The Department of Homeland Security said resources could be better used in the "war on terrorism".

With immediate effect, men from 25 nations, who will still be photographed and fingerprinted on arrival, will no longer have to re-register after 30 days and then one year after entering America.

Asa Hutchinson, Homeland Security's undersecretary for border and transportation security, said the move freed up resources to target more effectively potential terrorists based on individual and not geographic factors.

"It was a significant resource commitment to handle these re-registrations," Hutchinson told reporters. "The resources can be better used in individual targeting."

Re-registration had only minimal benefits in terms of national security, Hutchinson said, adding officials never received any national security "leads" from re-registration.
 
Critics accused the government of unfairly targeting thousands of people on grounds of nationality. The registration programme, like other measures implemented in the wake of the Sept. 11 attacks, was also attacked for being intrusive.

Scrapping welcomed

The Council on American-Islamic Relations, a Washington-based human rights group, welcomed the scrapping of registration requirements.
 

"The resources can be better used in individual targeting"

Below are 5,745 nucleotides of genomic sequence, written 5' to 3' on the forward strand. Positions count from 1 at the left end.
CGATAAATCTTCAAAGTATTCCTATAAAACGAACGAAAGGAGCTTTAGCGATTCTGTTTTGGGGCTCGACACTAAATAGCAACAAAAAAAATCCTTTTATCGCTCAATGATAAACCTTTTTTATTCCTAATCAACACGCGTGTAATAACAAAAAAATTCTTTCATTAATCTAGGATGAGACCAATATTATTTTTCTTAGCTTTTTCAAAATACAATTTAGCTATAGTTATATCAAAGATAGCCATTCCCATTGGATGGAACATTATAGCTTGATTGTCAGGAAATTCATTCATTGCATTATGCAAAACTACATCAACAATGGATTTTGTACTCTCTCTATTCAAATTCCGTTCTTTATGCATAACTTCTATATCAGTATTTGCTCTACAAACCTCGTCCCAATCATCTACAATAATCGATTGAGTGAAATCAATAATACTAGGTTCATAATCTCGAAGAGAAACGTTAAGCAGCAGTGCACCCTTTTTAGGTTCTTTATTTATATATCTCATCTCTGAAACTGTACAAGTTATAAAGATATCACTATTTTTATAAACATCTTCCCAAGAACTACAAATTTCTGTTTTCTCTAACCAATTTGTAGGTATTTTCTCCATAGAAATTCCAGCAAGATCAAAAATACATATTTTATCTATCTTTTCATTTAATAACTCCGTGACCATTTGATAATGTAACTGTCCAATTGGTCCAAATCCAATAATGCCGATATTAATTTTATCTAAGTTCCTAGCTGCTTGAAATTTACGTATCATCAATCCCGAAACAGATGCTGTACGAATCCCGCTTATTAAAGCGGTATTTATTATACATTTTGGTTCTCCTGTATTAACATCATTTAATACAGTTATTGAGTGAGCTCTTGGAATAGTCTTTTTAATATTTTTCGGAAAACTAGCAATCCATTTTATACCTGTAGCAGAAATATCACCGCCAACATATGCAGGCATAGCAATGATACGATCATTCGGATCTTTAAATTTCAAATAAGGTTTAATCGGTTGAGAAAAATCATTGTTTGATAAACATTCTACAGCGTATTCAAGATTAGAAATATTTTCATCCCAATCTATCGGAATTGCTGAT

Asa Hutchinson,
Undersecretary,
US Homeland Security

"Any new screening procedures should not be based on religion, ethnicity or national origin, but instead reflect the American values of equal justice and religious freedom," the group's executive director Nihad Awad said in a statement.

Under the original programme, males 16 years or older and nationals of the 25 countries had to be fingerprinted and photographed at the border. They had to re-register 30 days later and on the year's anniversary of original registration.

Border registration
 
Now, males from the 25 countries will undergo special border registration but will not have to re-register.

When it launched the programme in 2002, the Justice Department claimed the countries selected were places where Usama bin Ladin's al-Qaida network or other groups had been active, or where the United States had national security concerns.

Most Middle Eastern countries
are affected by the laws

The countries affected were Afghanistan, Algeria, Bahrain, Bangladesh, Egypt, Eritrea, Indonesia, Iran, Iraq, Jordan, Kuwait, Libya, Lebanon, Morocco, North Korea, Oman, Pakistan, Qatar, Somalia, Saudi Arabia, Sudan, Syria, Tunisia, United Arab Emirates and Yemen.

Homeland Security inherited the programme when the department was created earlier this year.

New rules

The new rules give Homeland Security the right to select men from those 25 nations for further interviews, but it is done on an individual basis based on specific information.

Under the old rules, about 82,000 visitors would be required to report in the next five months for either their 30-day or annual re-registration, Hutchinson said. Those people no longer have to re-register.

More than 290,000 registrations were reported through 30 September and 2870 people were detained as a result of registrations - mostly for being in violation of immigration laws - with 23 people still in custody, Hutchinson said.